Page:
- Uncompensated cardiorenal syndrome at the time of device insertion, as defined by levels of NT-proBNP and cystatin C, was associated with a >9-fold increased risk of nonresponse to cardiac resynchronization therapy (CRT)
- The two-year risk of a major adverse cardiovascular event (MACE) was increased 8-fold in patients with baseline uncompensated cardiorenal syndrome
- High cystatin C at one month after CRT was associated with a greater risk of nonresponse and greater risk of MACE
- The findings suggest that cardiorenal disease may be responsible in part for decreased efficacy of CRT, and that measuring NT-proBNP and cystatin C levels may be useful for patient selection and early monitoring of response
The term cardiorenal syndrome refers to any disorder characterized by acute or chronic cardiac and renal dysfunction. It can be difficult to distinguish between the two main groups of affected patients:
- Those whose disorder is driven primarily by cardiac dysfunction and right heart congestion and who may respond to aggressive treatment of heart failure (HF), such as with cardiac resynchronization therapy (CRT)
- Those who have coexisting intrinsic renal disease, which is not easily reversed and tends to confer a worse prognosis
Addressing this diagnostic challenge, in Heart Rhythm, Jagmeet P. Singh, MD, PhD, associate chief of the Cardiology Division at Massachusetts General Hospital, Neal Chatterjee, MD, research fellow in Medicine, James Louis Januzzi, MD, Hutter Family professor of Medicine and director of the Dennis and Marilyn Barry Fellowship in Cardiology Research, and colleagues propose a dual-biomarker approach to patient selection for CRT. They've demonstrated that in patients with HF, levels of N-terminal pro b-type natriuretic peptide (NT-proBNP), a marker of HF severity, and cystatin C, a marker of renal function, are associated with the risk of nonresponse to CRT and the risk of a major adverse cardiovascular event (MACE) afterward.
Analysis Within the BIOCRT Study
Dr. Singh's team examined data on 92 patients in the Biomarkers to Predict CRT Response in Patients with HF (BIOCRT) trial, a prospective observational study of patients undergoing CRT at a single tertiary care hospital. Patients eligible for this analysis had NT-proBNP and cystatin C level concentrations measured during device implantation and one month after treatment.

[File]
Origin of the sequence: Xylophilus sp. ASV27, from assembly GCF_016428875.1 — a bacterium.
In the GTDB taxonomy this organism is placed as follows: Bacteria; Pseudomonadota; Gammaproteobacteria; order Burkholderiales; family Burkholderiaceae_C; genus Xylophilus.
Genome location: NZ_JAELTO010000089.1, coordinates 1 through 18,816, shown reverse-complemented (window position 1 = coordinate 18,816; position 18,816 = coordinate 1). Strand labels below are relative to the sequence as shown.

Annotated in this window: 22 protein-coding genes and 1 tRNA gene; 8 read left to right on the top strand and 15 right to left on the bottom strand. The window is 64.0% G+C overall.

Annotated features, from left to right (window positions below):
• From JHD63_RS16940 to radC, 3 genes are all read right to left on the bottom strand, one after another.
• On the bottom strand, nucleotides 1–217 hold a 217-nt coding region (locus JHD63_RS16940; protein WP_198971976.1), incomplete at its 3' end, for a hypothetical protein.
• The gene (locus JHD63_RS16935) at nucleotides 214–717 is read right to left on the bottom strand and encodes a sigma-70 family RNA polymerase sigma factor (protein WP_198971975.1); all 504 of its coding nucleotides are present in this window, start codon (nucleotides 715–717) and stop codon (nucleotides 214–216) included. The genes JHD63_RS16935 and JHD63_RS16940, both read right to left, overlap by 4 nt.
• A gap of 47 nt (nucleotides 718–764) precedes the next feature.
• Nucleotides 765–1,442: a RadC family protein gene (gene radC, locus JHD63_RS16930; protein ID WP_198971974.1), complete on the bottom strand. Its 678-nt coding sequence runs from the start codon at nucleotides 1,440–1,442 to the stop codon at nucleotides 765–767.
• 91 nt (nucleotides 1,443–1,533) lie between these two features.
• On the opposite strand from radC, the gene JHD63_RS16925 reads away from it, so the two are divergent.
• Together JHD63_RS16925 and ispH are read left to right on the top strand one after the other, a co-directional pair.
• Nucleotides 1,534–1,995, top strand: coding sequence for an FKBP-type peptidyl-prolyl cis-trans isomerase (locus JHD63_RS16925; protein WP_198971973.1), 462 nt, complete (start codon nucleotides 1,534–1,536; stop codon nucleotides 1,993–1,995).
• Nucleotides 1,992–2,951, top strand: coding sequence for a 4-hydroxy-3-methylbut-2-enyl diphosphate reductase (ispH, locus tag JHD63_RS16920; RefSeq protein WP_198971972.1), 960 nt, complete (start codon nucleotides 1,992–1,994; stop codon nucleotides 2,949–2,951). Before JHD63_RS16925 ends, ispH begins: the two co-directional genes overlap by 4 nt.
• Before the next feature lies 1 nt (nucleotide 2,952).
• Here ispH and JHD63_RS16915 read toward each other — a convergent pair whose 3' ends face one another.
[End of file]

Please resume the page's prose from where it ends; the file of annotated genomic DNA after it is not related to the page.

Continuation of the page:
The researchers stratified preimplantation cardiorenal status into four categories, based on biomarker levels:
- Uncompensated cardiorenal syndrome: high NT-proBNP (>1000 pg/mL) and high cystatin C (>1 mg/L) (37% of patients)
- Compensated cardiorenal syndrome: low NT-proBNP and high cystatin C (7%)
- Uncompensated HF: high NT-proBNP and low cystatin C (26%)
- Compensated HF: low NT-proBNP and low cystatin C (30%)
Baseline Cardiorenal Status and Clinical Outcomes
At six months after device implantation, 38 patients (41%) had an unchanged or worsened Heart Failure Clinical Composite Score and were classified as CRT nonresponders. By two years after implantation, 25 patients (27%) had suffered a MACE (the composite of death, cardiac transplant, left ventricular assist device or HF-related hospitalization).
Using patients with compensated HF as the reference group, the researchers calculated the risk of CRT nonresponse according to preimplantation cardiorenal status. Patients with compensated cardiorenal syndrome had a >30-fold increase in the odds of CRT nonresponse, and those with uncompensated cardiorenal syndrome had a >9-fold increase, even after adjustment for age, left bundle branch block and ischemic cardiomyopathy.
The risk of CRT nonresponse was not significantly increased in patients with uncompensated HF.
Uncompensated cardiorenal syndrome at implantation was associated with a >8-fold increase in the cumulative two-year risk of MACE, relative to patients with compensated HF. The risk of MACE did not differ significantly among the other three groups.
Early Change in Cystatin C and Clinical Outcomes
The research team classified the cohort into four categories of cardiorenal disease, based on changes in cystatin C between baseline and one month:
- Irreversible cardiorenal disease: high cystatin C at baseline persisted at one month (36% of patients)
- Progressive cardiorenal disease: a transition from low to high cystatin C (16%)
- Reversible cardiorenal disease: renal function normalized (8%)
- Normal renal function: low cystatin C at baseline persisted at one month (48%)
Patients with reversible renal dysfunction had no MACE over the two-year follow-up. For that reason, the researchers combined them with the normal group and defined all patients in those two groups as having non-intrinsic renal disease.
The group with irreversible renal dysfunction were at greatest risk of CRT nonresponse, nearly a 14-fold increase compared with the reference group of patients who had non-intrinsic renal disease. Their risk of MACE was 5-fold greater than the reference group. Patients with progressive cardiorenal disease had similarly increased MACE risk.
Cardiorenal disease may be in part responsible when patients with HF exhibit decreased nonresponse to CRT, the authors conclude. They believe NT-proBNP and cystatin C may be useful for selecting candidates for CRT and monitoring the early treatment effect.
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